« Last Edit: January 26, 2006, 08:54:24 PM by pietradoro »

Offline Pete-zza

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Re: Caputo Blue
« Reply #3 on: January 27, 2006, 10:09:27 AM »
AP,

I went to the Molino Caputo website today, at http://www.molinocaputo.it/#, and looked to see what the intended use of the Extra is. If you go to the site and click on the photo for the Extra (Extra Blu), you will see a statement as follows:

Low ash content. The new milling process avoids the damaging of the protein content. It is recommended for direct dough method made dough that requires short handling time. Best suited for light texture bread with white and shiny crumb.

FYI, the "direct dough method" is one that takes place in a single phase, as by combining all the ingredients in a single sequence. That effectively rules out the use of a preferment, like a poolish or biga, which require more than one phase. I believe the term "direct dough method" is synonymous with the term "straight dough method". A low ash flour is one in which a good part of the bran from the grain has been removed. As a result, the finished crust will be whiter in color than when a higher ash flour is used.

So, you can make bread or rolls with the Extra or, as some of our members do, combine it with a high-gluten flour, such as the King Arthur Sir Lancelot flour. This is essentially what Dom DeMarco at DiFara's does, except that he uses the Caputo 00 Pizzeria flour and All Trumps high-gluten flour. He uses roughly 75% Caputo Pizzeria flour and 25% All Trumps, by volume. You could go 70 Extra/30 KASL as a starting point to boost the total protein content.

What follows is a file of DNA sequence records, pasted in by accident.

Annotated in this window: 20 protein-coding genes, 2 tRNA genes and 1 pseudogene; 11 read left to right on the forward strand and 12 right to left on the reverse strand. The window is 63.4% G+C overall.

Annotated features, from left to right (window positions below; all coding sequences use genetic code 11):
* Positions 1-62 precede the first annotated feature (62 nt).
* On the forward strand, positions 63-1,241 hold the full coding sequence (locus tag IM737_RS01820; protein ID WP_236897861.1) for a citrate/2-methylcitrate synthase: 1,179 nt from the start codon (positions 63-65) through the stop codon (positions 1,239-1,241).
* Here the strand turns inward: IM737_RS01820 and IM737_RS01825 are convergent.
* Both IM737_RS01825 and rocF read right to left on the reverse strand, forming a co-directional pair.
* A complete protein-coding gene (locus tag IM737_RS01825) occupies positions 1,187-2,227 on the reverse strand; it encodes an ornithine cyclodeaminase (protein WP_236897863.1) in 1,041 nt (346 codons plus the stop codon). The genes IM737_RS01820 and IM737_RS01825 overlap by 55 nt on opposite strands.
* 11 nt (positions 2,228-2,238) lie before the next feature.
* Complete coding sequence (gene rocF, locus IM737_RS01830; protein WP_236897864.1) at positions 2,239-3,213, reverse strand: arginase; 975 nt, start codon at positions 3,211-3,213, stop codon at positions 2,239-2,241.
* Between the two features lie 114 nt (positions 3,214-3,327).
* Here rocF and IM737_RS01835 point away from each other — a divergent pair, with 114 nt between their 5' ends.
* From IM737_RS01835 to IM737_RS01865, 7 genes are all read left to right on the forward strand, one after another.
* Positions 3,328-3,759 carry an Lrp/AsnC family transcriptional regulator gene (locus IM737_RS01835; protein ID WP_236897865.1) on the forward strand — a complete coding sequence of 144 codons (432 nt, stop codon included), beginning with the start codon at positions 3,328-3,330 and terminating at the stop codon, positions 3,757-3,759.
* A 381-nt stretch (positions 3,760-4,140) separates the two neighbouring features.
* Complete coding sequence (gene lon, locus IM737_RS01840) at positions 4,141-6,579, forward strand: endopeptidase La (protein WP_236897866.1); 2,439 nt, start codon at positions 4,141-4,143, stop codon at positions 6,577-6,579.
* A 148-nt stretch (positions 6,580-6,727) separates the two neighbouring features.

Peter

Offline pietradoro

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Re: Caputo Blue
« Reply #4 on: January 27, 2006, 11:13:10 AM »
The small 1K bags sold by Forno Bravo also say on the package: "Perfetto per Pizza e Dolce," while the larger bag shown on the web site picture does not.  The curious, and perhaps even slightly bizarre comment on this comes (indirectly) from a Caputo representative in Naples, who stated to Forno Bravo (James) that in the US too much is made of the difference between the Pizzeria and Extra Blue -- they are nearly the same.  Key word, I suppose, is "nearly," because 2%+ lower protein and high ash content in the Extra Blue seems more like a significant difference to me.

Perhaps, there is one important advantage to the Extra Blue: it can be purchased in 2.2 lb (kg) Caputo packages (not repacked) and can be shipped at reasonable rates.  Also, and I think Peter has pointed this out elsewhere, is that the Extra Blue sits somewhere between the Pizzeria flour and the Bel Aria 00, probably more toward the Bel Aria, though I've had good experience with two-day cold fermentation with the Extra Blue.